In Louisiana, rising sea levels are threatening the traditional foodways of tribes that for hundreds of years have found their sustenance on the land and in the water, says Barry Yeoman in FERN’s latest story, “Reclaiming Native Ground,” in partnership with The Lens and Gravy, the podcast of the Southern Foodways Alliance.
A few decades ago, Pointe-au-Chien “tribal members fed themselves well — with seafood, of course, but also with the livestock they raised, the fruits and vegetables they planted, and the marsh hens they extricated from their fur traps. They hunted for turtle and alligator, too, and gathered medicinal plants from the land,” says Yeoman. But then the tides, driven higher by climate change, started to nibble away at the islands.
“The area immediately around Terrebonne Bay, which includes Pointe-au-Chien, went from 10 percent water in 1916 to 90 percent in 2016, according to geographer Rebekah Jones, a Ph.D. candidate at Florida State University,” says Yeoman.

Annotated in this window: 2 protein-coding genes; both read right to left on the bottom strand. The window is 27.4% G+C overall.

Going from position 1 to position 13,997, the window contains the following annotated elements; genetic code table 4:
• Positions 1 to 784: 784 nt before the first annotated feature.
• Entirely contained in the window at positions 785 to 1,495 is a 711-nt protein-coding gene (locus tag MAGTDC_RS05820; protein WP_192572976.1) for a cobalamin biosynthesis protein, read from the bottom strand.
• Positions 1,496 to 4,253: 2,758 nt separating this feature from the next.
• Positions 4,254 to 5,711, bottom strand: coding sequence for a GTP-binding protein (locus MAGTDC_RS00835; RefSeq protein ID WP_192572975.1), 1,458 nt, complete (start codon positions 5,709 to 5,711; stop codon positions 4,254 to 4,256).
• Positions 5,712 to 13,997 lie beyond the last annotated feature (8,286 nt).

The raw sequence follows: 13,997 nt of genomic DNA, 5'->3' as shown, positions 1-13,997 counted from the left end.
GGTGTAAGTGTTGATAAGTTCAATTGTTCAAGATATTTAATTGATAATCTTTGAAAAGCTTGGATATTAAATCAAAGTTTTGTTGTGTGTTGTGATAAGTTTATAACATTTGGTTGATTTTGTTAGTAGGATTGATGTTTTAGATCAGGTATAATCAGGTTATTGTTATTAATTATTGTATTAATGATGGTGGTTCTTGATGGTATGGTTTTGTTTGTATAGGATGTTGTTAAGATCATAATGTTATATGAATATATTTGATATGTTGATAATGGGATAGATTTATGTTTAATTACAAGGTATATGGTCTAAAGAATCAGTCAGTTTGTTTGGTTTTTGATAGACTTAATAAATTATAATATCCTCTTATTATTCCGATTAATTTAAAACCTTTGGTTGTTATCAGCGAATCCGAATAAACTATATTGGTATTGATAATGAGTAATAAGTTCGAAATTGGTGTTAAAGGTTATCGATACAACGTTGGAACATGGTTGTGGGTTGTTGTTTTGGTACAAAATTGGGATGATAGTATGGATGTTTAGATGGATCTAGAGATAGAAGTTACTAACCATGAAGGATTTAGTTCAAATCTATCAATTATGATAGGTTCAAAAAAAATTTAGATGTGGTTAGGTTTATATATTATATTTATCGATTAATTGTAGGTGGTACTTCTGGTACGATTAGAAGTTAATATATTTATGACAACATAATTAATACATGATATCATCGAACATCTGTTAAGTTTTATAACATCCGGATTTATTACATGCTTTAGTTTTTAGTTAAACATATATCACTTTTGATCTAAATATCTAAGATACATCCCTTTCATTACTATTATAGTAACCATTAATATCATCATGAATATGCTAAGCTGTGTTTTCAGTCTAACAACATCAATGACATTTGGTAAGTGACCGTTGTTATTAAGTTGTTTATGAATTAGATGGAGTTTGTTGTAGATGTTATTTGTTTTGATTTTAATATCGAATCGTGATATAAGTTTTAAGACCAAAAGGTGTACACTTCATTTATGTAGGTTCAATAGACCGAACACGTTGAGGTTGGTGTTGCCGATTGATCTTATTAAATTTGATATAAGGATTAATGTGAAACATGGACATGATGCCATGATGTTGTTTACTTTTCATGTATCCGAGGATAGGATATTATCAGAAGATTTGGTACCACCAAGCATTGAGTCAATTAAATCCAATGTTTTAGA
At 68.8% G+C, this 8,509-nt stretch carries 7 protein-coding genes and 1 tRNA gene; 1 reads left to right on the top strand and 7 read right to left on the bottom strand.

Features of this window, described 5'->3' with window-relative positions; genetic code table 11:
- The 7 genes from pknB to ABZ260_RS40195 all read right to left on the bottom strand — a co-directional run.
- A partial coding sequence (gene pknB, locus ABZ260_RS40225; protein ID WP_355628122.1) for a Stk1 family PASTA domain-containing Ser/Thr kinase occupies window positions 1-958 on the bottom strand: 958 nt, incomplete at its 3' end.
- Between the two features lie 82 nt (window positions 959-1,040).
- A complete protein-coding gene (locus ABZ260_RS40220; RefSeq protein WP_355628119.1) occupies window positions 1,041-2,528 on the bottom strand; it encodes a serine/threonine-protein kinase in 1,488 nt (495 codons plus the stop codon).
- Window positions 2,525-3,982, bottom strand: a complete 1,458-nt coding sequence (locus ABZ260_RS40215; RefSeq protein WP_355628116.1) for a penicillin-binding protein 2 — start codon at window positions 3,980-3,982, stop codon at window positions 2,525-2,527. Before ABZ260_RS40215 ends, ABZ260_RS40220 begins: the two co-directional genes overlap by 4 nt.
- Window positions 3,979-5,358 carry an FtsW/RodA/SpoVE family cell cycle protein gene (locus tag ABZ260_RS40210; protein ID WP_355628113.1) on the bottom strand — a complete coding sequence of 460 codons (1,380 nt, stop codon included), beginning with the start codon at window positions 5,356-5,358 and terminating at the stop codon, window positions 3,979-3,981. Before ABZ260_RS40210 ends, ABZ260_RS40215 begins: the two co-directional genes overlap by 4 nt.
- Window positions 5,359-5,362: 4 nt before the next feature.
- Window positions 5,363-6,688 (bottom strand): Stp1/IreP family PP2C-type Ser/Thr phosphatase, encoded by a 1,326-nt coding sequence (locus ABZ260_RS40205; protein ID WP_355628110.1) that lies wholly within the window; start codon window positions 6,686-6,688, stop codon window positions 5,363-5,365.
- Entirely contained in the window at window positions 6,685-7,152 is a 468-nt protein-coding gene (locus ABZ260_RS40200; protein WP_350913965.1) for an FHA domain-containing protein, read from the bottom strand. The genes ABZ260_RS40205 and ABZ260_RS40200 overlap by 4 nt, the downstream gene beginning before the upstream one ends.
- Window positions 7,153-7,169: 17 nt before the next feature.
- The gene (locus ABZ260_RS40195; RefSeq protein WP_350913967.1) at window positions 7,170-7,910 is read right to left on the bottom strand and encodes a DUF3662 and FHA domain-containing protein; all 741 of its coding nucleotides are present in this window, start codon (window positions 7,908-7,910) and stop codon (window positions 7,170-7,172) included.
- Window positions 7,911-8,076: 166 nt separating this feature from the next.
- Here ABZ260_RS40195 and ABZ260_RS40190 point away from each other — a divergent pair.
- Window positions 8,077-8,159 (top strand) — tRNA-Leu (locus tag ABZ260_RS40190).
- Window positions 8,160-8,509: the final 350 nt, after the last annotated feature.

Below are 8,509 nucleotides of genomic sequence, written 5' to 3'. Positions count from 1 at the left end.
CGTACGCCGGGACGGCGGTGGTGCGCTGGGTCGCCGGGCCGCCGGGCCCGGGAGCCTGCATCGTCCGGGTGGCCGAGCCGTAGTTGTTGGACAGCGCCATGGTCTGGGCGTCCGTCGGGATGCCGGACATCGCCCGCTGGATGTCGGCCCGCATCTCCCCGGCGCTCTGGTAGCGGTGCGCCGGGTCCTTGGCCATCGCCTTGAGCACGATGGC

With fewer places to put a garden or livestock and less terrain to forage for wild plants, the tribe turned to processed foods. As the water rose, so did their rates of diabetes and cholesterol levels. Meanwhile, the fish that they had long harvested from the sea were hurt by the BP oil spill in 2010 and the destruction of wetlands, where many species hatch their young.
But the Pointe-au-Chien tribe, like other native groups in the area, is determined to maintain its food sovereignty in the face of environmental damage. The tribe is looking at plans to build hoophouses for seedlings, plant gardens on stilts, and to electronically document its traditional knowledge around foraging and farming.
“That effort might inform all of us about how to feed ourselves during these times of environmental stress,” says Yeoman.
Listen to the full podcast here.